An ode to the Inter Milan team of Pro Evolution Soccer 5


FIFA may be the dominant force in football gaming today but there was once a time when Pro Evolution Soccer led the way – 2005, to be precise.

That was the year PES fans, as they were more commonly known, enjoyed the two best titles in the Konami soccer simulation franchise.

Pro Evolution Soccer 4 was the first PES title to feature officially licensed leagues and teams with the Eredivisie, La Liga and Serie A all present.

But it was Pro Evolution Soccer 5 that featured in arguably the greatest team that never was: Inter Milan.

The Nerazzurri had gone 17 long years without a Serie A title at this point. A UEFA Cup or Coppa Italia aside, owner Massimo Moratti’s millions had yet to translate into domestic dominance for Inter.

His spending did, however, end up blessing anyone playing as them on Pro Evolution Soccer 5 with a remarkable squad to choose from. So at least there’s that.

A team of impressive individual talents, Inter’s mercurial misfits may not have combined to title-winning effect in real-life but in the digital world they were second to none.

Some of it may also have been down to Shingo ‘Seabass’ Takatsuka, the legendary Konami developer behind the game who was rumoured to be an avid Inter supporter.

Lining up in the default 4-2-2-2 formation, here is that classic line-up revisited in full.

GK: Francesco Toldo

Often unfairly cast in the shadow of Gianluigi Buffon, Toldo was a superb shot-stopper for Fiorentina and Inter Milan in his pomp. Most Italy fans remember him as the goalkeeper who let Sylvain Wiltord’s last-gasp equaliser slip under his crisp packet grasp in the final of Euro 2000.

However, he was a reliable pair of hands on Pro Evo, where his quick responses and impressive balance ensured Inter avoided the kind of Fabian Barthez-style errors that dogged many a decent keeper on the game.

READ: Six brilliant keepers who just couldn’t displace Gianluigi Buffon as Italy No.1

RB: Javier Zanetti

Zanetti was nicknamed ‘El Tractor’ in real-life, on account of his ability to bomb up and down the wing for the Nerazzurri, aiding attack and defence.

Those attributes remained true, but on PES he was more like a Rolls Royce, and as effortlessly slick as his trademark hairstyle. Zanetti was fast, rarely ran out of puff and could pass, shoot and tackle like a bastard.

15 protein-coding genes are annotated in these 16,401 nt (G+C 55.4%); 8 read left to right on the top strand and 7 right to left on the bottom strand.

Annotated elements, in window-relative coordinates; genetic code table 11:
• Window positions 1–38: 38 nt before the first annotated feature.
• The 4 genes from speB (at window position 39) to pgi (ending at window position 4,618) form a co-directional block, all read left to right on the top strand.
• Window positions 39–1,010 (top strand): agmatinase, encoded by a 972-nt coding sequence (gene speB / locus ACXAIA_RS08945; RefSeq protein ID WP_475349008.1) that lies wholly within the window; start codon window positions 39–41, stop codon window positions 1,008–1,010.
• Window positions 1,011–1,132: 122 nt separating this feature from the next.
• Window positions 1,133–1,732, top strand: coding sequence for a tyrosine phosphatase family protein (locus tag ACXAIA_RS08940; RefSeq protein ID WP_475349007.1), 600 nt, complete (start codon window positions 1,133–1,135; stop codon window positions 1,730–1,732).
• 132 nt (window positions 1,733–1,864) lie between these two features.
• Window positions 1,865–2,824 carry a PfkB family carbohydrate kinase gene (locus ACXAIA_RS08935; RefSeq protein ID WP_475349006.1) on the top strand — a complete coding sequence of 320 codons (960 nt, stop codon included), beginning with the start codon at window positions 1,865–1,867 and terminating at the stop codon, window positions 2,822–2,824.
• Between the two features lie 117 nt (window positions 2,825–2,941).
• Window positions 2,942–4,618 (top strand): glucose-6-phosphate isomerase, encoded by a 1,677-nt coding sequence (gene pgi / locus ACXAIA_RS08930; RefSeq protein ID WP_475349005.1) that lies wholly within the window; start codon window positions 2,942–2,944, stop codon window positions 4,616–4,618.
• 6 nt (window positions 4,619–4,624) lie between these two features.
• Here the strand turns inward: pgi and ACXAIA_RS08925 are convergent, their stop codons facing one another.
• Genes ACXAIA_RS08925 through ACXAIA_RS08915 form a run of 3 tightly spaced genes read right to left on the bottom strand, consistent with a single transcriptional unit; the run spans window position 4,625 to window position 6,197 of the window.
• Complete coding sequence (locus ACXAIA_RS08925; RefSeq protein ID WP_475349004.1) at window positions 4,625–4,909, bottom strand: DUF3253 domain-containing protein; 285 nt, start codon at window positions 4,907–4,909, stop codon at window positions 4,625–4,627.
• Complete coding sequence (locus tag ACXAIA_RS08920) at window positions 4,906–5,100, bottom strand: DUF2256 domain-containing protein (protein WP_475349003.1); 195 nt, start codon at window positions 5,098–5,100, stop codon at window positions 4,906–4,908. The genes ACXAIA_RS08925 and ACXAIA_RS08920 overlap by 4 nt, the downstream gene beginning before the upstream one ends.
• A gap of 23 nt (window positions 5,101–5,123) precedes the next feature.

He also boasted impressive stats for things like ‘mentality’, ‘consistency’ and ‘condition’, which meant he rarely got injured and never lost his head. He was basically the anti-Wayne Rooney.

READ: 10 of European football’s greatest ever veterans: Zanetti, Giggs, Totti…

CB: Ivan Cordoba

On the game, as in real-life, Cordoba carried himself with the air of someone who ate bowls of nails for breakfast. He also boasted a unique set of skills, to paraphrase Liam Neeson, skills that made him a nightmare to play against.

For one thing, he was bloody fast. So even if a player did get past him, the Colombian had the pace and tackling ability to ensure they lived to regret it.

He was also crazy good in the air, boasting impressive heading and jumping stats that ensured he usually won headers and was a nightmare to defend against from corners.

CB: Walter Samuel

Konami blessed Samuel with a terrifying thousand-yard death stare to rival wrestling legend The Undertaker. He played a bit like the WWE icon too, serving as fearsome human brick-wall at the back for Inter with few, if any, opposing getting passed him.

Defending was a lot easier with Samuel in the Inter ranks. The Argentine was blessed with special abilities in marking and covering that ensured he was always in the right place at the right time.

One of Pro Evo’s best defenders, a perfectly timed Samuel slide tackle remains a thing of beauty.

LB: Cristiano Zanetti

There was also something of the Phil Nevilles about Cristiano Zanetti.

He wasn’t related to Javier Zanetti. They weren’t even from the same country let alone the same continent. But Cristiano had the air of a moderately talented younger brother.

The Italian was solid. He wasn’t a natural full-back but you stuck him there because he had good stamina and could defend a bit.

There would be the occasional mistake – Inter evidently had an issue at left-back in those days – but he worked hard and there was something nice about seeing a Zanetti on either flank.

DMF: Juan Sebastian Veron

PES gamers swooned over the exploits of Juan Roman Riquelme at Villarreal but Juan Sebastian Veron was the superior playmaker.

Veron’s Premier League exploits had plenty believing he was a busted flush. But Konami knew better, gifting the Argentine with God-like ball skills and something called ‘tactical dribble’ a special ability that allowed him to hold off opposing players while waiting for the perfect pass.

The perfect pass usually took the form of a lofted through ball – the most glorious and also most difficult of assists with entire games often lost in a sea of terrible attempts.

READ: The last goodbye: When Juan Sebastian Veron un-retired at 42 to flog VIP boxes

DMF: Esteban Cambiasso